Rep. Matt Rosendale Throws Cold Water on Efforts to Impeach Joe Biden

U.S. Rep. Matt Rosendale, R-Mont., speaks at a news conference on Capitol Hill in Washingt
AP Photo/Andrew Harnik

The House will not be able to impeach President Joe Biden, opined Rep. Matt Rosendale (R-MT) Tuesday, throwing cold water on perhaps House Republicans’ primary assurances to voters.

“I do not believe that you’re probably going to be able to get an impeachment, a removal, of President Biden,” Rosendale told Maria Bartiromo on Fox Business.

“But I do think that if our Department of Justice acted in a legitimate manner that there’s enough facts that are already laid out there on the table because of all the great work that jamey comer has done that we can see that the Biden crime family has major problems. And I think the department of justice should be picking up a lot of this and starting to make charges and prosecutions.”

The Department of Justice, led by Attorney General Merrick Garland, is not expected to pursue investigations into Hunter Biden, although it has marshaled the resources of the federal government to pursue criminal charges for President Biden’s projected opponent in the 2024 election, Donald Trump.

Comer, the House Oversight Committee Chairman, was one of three committee chairmen appointed by then-Speaker Kevin McCarthy to lead on the House’s impeachment inquiry into Joe Biden.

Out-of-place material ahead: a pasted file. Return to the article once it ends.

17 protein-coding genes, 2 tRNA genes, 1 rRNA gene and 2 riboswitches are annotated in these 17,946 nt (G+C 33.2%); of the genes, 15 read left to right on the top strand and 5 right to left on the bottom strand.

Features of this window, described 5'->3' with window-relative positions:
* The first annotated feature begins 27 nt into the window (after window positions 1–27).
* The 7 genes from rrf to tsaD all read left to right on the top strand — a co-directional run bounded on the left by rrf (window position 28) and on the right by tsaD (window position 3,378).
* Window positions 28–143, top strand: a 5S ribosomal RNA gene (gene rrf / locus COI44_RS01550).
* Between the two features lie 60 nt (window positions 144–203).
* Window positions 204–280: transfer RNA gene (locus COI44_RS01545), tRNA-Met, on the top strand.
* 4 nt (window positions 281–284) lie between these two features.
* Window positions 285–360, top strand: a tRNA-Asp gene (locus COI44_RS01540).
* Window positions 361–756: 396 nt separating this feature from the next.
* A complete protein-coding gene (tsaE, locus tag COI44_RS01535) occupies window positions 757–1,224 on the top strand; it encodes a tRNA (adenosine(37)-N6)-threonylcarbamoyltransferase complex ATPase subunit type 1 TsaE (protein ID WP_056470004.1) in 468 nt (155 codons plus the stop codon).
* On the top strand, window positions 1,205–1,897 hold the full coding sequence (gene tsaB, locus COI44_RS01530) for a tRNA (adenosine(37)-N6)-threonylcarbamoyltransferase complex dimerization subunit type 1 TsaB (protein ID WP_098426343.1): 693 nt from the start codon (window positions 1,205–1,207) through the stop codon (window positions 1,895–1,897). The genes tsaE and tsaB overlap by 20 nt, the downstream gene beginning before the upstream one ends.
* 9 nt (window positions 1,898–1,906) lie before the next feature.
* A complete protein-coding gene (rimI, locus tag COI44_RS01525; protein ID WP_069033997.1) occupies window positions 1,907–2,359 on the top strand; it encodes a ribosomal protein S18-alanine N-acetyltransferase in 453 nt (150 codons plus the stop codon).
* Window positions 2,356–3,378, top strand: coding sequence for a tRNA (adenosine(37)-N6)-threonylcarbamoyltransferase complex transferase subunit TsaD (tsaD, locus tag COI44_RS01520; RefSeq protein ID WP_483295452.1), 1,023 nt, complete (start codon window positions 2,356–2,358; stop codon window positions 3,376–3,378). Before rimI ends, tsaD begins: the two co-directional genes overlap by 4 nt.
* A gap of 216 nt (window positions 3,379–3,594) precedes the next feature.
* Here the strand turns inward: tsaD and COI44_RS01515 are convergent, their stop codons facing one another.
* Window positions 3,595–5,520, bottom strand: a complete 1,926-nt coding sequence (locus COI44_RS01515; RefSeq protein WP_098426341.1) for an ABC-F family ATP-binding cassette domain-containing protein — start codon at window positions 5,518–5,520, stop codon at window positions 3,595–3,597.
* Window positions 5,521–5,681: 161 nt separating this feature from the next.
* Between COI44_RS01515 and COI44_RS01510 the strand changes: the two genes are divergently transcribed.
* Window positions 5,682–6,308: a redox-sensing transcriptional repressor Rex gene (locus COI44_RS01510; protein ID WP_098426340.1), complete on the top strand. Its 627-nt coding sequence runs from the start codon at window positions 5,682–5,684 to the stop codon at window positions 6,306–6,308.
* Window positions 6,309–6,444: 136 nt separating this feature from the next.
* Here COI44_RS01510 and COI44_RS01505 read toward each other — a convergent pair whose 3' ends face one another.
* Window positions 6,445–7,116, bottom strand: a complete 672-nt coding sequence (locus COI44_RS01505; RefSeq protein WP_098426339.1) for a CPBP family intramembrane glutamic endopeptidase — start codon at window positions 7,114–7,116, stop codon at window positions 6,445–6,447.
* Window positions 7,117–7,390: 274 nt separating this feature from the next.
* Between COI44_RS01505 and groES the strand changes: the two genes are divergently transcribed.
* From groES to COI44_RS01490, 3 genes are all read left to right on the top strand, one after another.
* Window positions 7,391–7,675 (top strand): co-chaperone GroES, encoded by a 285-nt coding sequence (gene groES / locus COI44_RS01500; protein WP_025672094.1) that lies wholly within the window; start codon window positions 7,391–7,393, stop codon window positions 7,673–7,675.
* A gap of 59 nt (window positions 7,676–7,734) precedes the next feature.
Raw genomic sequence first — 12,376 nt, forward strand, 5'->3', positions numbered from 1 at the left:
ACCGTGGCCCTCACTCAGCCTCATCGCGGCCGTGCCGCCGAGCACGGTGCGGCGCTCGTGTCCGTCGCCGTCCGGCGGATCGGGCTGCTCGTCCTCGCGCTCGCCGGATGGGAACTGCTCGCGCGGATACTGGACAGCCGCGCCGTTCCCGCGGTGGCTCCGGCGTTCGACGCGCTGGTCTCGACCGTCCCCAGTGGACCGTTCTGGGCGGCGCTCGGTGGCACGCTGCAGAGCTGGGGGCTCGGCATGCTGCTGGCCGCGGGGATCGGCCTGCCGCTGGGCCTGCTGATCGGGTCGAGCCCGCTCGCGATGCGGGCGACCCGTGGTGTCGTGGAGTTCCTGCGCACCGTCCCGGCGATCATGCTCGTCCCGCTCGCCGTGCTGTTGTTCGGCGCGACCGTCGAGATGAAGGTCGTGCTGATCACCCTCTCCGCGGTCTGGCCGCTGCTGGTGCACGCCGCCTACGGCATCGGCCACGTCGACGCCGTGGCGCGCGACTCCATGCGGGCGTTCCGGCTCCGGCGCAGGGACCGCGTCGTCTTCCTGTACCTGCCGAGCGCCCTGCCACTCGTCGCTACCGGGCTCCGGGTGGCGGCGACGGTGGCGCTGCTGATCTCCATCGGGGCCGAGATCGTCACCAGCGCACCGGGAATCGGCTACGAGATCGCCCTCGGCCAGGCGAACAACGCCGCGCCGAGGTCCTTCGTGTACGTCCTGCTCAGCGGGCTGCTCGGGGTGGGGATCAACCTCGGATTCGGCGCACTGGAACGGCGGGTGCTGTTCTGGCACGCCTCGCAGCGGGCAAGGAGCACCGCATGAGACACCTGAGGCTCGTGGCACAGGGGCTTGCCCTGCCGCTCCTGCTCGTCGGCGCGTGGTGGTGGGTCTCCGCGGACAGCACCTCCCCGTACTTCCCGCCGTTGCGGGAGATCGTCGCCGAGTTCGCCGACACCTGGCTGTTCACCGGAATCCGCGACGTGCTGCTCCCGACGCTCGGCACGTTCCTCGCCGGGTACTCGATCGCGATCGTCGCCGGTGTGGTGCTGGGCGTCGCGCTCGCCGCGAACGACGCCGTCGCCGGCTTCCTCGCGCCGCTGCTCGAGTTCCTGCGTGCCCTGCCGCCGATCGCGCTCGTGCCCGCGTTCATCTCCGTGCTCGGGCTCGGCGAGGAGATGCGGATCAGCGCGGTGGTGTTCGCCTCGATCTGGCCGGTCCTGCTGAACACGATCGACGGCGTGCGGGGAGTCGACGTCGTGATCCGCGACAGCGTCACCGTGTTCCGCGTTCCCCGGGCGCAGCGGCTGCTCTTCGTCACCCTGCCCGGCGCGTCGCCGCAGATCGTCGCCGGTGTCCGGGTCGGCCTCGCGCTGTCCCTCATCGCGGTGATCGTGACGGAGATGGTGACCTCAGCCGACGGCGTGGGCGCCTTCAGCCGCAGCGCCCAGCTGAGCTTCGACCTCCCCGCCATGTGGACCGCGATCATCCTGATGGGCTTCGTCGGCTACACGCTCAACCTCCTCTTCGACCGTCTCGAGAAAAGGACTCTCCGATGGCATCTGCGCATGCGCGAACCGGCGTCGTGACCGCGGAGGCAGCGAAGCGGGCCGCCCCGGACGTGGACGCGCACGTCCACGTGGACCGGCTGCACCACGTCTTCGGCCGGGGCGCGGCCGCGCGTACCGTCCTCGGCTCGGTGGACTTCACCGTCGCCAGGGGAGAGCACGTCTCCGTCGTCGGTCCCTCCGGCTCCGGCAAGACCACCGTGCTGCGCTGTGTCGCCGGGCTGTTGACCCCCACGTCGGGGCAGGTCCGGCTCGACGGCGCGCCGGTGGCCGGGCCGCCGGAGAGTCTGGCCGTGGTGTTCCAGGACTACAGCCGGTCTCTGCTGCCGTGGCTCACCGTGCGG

Ways and Means Committee Chairman Jason Smith (R-MO) and Judiciary Committee Chairman Jim Jordan (R-OH) round out the trio.

Rosendale’s comments seem to undermine Comer, who recently expressed a desire for the House to hold an impeachment vote in the coming months.

“Well, certainly, that will be early spring,” Comer said during an appearance on Fox News’ Hannity. “The sooner, the better.

“It just depends on when these people come in for their depositions and transcribed interviews. We have about 24 people that we want to hear from, and we’re expecting to hear from them in the next 45 days. After we hear from them, hopefully, we’re able to wrap up our job on the Oversight Committee, which is to investigate criminal wrongdoing and issue a report. Then we will hand it off to the Judiciary Committee.”

“[I] think we produced many smoking guns,” he said. “There are people in the mainstream media that want to say otherwise. But poll after poll comes out and shows that the American people are keeping up with this investigation and they realize that something bad is going on here.”

Despite Rosendale’s dour view, the work Comer and other Republicans appears to be paying off. Also Tuesday morning, Hunter Biden offered to testify publicly before Congress in response to a subpoena from Republicans into his business dealings as part to the broader impeachment inquiry into President Biden.

The younger Biden offered to appear on Dec. 13, the date named in the subpoena, or another day in December.

Bartiromo pointed out that Rosendale was one of the eight members who voted to boot McCarthy from the speakership, delaying House impeachment investigators as well as work on individual appropriations bills which Rosendale touted as important.

Follow Bradley Jaye on Twitter at @BradleyAJaye.


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